Global stock markets surged in a "Santa Claus rally" on Thursday as dealers welcomed the outcome of the US Federal Reserve meeting which signalled an interest rate increase was not imminent.
Oil prices also rose strongly after recent volatility, while the euro fell to $1.2275 from $1.2343 late on Wednesday in New York.
In mid-afternoon trading, London's benchmark FTSE 100 index jumped 1.40 percent to stand at 6,425.10 points.
British retail sales rose strongly in November from a month earlier as shoppers snapped up bargains on 'Black Friday' ahead of the festive season, official data showed on Thursday.
In Paris the CAC 40 soared by more than 3.0 percent before settling back to a gain of 2.98 percent at 4.234,61 points compared with Wednesday's closing. Frankfurt's DAX 30 rallied 2.19 percent to 9,753.32 points.
Markets are "awash with positivity, following oil's creep above $60 per barrel, the US Fed showing faith in the US economy, and the Swiss Central Bank slashing its interest rates", said Connor Campbell, analyst at traders Spreadex.
The Fed on Wednesday left its key interest rate, the federal funds rate, at the 0-0.25 percent level, where it has been for six years to help the US emerge from deep recession.
The US central bank left in place market expectations that it may raise interest rates only in the middle of 2015, downplaying speculation that a hike might come earlier because of the strength of the US economy.
The outcome of the meeting stoked talk of a "Santa Claus rally." Five minutes into trade on Thursday, the Dow Jones Industrial Average stood at 17,536.87, up 1.04 percent.
The broad-based S&P 500 jumped 1.11 percent to 2,035.20, while the tech-rich Nasdaq Composite Index gained 1.19 percent to 4,699.51.
Asian markets also mostly rallied, with investors reversing a recent sell-off.
In oil trading, US benchmark West Texas Intermediate for January delivery rose 37 cents to $56.84 a barrel. Meanwhile, Brent North Sea crude for February won 70 cents to $61.88 per barrel.
A fresh drop in oil prices earlier this week had sparked turmoil on global stock markets where investors were concerned about the effect on oil firms as well as the crude-dependent economy of Russia.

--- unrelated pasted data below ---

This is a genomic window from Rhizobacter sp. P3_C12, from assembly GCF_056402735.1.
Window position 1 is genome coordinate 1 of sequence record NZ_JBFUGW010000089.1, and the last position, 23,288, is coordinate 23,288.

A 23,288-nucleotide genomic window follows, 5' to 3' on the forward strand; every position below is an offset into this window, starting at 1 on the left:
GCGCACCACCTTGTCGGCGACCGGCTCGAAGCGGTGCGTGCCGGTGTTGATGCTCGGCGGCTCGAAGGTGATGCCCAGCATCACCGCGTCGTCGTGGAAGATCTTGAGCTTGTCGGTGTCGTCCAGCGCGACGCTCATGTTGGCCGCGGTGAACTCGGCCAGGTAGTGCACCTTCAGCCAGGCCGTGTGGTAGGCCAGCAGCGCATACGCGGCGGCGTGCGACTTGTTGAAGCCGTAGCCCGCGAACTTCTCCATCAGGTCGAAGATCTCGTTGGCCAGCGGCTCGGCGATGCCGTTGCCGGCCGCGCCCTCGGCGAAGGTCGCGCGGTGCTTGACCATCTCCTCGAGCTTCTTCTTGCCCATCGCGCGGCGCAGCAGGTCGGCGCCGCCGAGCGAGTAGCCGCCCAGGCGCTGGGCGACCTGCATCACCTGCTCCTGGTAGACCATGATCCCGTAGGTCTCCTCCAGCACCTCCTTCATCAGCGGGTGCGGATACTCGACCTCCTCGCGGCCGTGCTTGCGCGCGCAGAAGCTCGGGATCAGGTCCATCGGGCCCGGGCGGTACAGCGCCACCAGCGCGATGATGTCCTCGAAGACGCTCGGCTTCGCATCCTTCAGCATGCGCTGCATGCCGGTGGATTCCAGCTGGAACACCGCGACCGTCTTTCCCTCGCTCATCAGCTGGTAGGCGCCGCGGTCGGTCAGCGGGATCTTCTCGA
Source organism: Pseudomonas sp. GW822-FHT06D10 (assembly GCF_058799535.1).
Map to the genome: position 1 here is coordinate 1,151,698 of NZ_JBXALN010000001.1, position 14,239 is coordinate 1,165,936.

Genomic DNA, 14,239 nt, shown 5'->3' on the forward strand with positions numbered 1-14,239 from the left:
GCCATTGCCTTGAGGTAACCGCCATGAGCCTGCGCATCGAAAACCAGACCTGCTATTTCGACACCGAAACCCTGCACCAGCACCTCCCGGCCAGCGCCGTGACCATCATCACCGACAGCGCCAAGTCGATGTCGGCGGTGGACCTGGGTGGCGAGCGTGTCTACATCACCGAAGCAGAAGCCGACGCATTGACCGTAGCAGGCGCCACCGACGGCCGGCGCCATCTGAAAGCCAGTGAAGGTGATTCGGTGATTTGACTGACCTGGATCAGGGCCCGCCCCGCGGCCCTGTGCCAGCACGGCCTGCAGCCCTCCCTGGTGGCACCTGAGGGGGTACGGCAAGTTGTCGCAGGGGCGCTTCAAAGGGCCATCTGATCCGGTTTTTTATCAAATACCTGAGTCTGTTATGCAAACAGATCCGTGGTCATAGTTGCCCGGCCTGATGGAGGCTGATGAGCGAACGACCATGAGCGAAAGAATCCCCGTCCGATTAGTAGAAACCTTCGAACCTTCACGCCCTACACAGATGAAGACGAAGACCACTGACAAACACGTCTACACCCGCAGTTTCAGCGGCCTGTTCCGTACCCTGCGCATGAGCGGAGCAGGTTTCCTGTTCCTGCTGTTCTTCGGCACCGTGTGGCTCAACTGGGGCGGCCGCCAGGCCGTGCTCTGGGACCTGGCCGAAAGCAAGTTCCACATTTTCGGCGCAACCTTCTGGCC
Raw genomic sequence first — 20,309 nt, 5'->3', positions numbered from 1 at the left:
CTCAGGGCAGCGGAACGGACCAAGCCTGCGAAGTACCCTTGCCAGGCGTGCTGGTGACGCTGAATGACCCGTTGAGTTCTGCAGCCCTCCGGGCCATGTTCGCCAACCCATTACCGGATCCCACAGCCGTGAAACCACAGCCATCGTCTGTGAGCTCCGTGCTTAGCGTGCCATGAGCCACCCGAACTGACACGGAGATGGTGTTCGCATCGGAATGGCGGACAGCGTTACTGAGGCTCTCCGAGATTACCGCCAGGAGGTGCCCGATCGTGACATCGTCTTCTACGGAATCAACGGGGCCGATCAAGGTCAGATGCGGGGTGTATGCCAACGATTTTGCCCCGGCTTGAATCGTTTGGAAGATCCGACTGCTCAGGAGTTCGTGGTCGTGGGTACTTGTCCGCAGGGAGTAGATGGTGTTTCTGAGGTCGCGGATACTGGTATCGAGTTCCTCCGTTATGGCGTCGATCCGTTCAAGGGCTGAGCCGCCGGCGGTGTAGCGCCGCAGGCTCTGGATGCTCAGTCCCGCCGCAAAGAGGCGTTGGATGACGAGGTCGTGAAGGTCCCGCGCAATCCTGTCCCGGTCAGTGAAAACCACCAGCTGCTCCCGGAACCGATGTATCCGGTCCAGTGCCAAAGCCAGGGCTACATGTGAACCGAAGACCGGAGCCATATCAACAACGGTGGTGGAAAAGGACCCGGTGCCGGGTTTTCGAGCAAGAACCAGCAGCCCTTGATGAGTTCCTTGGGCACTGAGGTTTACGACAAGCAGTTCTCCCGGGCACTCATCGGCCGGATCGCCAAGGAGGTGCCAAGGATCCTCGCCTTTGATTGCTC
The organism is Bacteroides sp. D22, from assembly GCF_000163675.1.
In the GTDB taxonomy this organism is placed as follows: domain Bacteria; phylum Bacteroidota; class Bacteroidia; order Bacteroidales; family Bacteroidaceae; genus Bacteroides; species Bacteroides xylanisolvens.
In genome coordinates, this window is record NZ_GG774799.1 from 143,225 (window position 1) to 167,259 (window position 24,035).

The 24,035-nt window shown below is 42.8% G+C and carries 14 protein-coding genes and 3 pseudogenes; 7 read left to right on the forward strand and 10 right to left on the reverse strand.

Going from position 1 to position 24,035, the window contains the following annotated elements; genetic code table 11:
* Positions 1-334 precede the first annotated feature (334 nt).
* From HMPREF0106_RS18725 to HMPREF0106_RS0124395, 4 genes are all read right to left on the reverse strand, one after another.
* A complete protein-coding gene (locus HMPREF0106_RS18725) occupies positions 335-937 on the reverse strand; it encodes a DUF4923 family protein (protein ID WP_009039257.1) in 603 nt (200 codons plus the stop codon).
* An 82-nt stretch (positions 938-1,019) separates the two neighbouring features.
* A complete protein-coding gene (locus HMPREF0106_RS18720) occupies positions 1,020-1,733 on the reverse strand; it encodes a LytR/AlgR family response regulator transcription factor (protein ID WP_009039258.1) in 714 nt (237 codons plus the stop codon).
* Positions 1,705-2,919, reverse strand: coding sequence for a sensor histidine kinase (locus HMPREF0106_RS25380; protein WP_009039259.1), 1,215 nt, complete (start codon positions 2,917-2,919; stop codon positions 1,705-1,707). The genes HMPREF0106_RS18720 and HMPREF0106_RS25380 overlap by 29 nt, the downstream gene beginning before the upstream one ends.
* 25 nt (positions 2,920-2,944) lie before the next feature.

Russia, a key oil producer which does not belong to OPEC, is also straining under Western sanctions over Ukraine.
Russian President Vladimir Putin however sought to allay fears of economic collapse, saying Thursday the downturn would last two years at most.
- Saudi oil -
Saudi Arabia, the largest producer in the OPEC oil cartel, cannot reduce its output if it wants to maintain its market share, the kingdom's oil minister said on Thursday despite plunging prices.
Ali al-Nuaimi added that commodity price fluctuations are to be expected, and he expressed optimism for the future despite crude's price drop of about 50 percent since June.
"It is difficult, or even impossible, for Saudi Arabia or OPEC to undertake any measure that would lead to a reduction in (their) share of the market and an increase in that of others" who do not belong to the cartel, he was quoted as saying by the official Saudi Press Agency.
"Price fluctuations in commodities, including oil, are normal," the minister added.
He said he is "optimistic for the future because the situation that we and the world currently face is temporary."
Crude prices traded above $100 a barrel earlier this year but have slumped to multi-year lows since June in the face of a global supply glut, a strong dollar and slower growth in demand.
Prices plunged even further after the Organization of the Petroleum Exporting Countries (OPEC) decided last month against cutting production.
The cartel pumps about 30 percent of global crude.
Switzerland's central bank meanwhile announced Thursday it was introducing negative interest rates to stop the franc getting any stronger, after the Russian ruble crisis sent investors pouring their investments into the safe haven currency.